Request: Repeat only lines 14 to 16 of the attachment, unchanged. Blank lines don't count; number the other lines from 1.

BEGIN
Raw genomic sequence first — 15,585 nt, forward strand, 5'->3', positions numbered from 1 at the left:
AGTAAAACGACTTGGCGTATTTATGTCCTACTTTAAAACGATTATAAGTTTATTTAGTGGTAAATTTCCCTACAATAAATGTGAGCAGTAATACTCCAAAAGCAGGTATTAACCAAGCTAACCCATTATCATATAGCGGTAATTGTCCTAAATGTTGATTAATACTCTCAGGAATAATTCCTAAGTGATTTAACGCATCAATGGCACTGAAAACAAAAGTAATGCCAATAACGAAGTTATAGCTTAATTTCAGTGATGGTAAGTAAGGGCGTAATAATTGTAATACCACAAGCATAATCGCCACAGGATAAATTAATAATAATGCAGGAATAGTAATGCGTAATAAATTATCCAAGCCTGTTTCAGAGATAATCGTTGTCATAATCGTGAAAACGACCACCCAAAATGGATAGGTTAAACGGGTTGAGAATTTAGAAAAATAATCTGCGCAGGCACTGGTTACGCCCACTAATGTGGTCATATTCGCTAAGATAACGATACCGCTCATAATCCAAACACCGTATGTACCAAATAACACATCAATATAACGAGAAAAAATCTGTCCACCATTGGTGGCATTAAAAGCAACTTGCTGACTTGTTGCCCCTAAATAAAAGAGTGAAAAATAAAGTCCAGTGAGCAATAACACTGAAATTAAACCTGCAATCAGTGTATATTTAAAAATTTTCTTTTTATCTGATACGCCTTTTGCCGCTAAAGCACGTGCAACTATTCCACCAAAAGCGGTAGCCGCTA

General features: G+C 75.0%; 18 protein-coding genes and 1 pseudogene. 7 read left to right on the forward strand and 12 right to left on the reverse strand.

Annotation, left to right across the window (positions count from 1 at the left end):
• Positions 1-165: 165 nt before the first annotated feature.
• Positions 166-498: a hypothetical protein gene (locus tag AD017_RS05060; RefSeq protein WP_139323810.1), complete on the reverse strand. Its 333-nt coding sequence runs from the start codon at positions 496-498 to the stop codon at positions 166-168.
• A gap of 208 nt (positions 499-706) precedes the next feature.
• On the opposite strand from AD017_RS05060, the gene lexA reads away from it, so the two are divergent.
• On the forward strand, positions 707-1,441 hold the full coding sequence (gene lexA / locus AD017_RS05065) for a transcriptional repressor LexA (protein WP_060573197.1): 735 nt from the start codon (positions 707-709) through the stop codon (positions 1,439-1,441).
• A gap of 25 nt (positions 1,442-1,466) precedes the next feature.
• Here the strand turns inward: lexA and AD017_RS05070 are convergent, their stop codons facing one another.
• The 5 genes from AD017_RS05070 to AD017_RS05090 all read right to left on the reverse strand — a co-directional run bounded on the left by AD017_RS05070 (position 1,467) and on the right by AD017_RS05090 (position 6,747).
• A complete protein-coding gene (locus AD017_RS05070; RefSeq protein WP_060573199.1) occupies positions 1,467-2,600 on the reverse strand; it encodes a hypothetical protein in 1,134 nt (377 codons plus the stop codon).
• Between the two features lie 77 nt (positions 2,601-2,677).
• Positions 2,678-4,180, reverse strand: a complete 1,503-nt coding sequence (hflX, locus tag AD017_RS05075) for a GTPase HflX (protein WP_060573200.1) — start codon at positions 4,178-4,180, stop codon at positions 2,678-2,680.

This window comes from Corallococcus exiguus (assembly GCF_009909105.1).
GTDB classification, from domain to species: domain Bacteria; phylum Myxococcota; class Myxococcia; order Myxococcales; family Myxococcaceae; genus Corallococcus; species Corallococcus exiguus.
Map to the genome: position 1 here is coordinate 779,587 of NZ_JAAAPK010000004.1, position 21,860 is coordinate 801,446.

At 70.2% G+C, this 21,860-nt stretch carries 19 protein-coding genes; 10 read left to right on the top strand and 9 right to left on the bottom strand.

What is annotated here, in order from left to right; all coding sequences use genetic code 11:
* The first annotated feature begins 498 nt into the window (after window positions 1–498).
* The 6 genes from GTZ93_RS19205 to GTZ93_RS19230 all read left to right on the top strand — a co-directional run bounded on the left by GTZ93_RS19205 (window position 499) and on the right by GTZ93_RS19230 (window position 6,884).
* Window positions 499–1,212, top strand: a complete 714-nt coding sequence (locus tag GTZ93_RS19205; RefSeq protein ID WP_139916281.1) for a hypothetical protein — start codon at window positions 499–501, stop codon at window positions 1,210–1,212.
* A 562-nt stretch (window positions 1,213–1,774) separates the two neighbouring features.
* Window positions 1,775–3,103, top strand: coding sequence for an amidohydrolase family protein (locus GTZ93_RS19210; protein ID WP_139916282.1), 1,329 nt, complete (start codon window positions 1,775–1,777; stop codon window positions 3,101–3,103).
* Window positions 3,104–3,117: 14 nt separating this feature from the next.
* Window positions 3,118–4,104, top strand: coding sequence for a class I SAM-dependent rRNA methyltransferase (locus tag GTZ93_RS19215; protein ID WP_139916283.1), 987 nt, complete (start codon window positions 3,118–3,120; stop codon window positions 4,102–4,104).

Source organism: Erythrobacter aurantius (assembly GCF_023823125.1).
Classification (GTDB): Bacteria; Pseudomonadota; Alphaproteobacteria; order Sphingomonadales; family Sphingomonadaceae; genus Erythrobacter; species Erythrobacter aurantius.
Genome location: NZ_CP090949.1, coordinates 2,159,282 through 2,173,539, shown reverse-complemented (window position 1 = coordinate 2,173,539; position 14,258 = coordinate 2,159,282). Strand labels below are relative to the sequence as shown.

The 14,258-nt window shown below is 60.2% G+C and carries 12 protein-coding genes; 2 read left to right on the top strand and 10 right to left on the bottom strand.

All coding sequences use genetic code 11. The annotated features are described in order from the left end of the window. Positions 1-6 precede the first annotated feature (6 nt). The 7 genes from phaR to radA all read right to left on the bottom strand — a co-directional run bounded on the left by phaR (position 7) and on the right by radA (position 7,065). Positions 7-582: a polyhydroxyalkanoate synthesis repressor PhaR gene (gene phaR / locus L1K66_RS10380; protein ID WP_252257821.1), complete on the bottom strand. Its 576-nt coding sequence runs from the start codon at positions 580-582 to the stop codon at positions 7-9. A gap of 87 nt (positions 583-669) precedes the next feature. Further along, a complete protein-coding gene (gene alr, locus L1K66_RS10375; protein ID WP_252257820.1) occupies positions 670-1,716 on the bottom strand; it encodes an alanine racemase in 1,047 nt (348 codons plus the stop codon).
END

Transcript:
• Between the two features lie 77 nt (positions 2,601-2,677).
• Positions 2,678-4,180, reverse strand: a complete 1,503-nt coding sequence (hflX, locus tag AD017_RS05075) for a GTPase HflX (protein WP_060573200.1) — start codon at positions 4,178-4,180, stop codon at positions 2,678-2,680.

This window comes from Corallococcus exiguus (assembly GCF_009909105.1).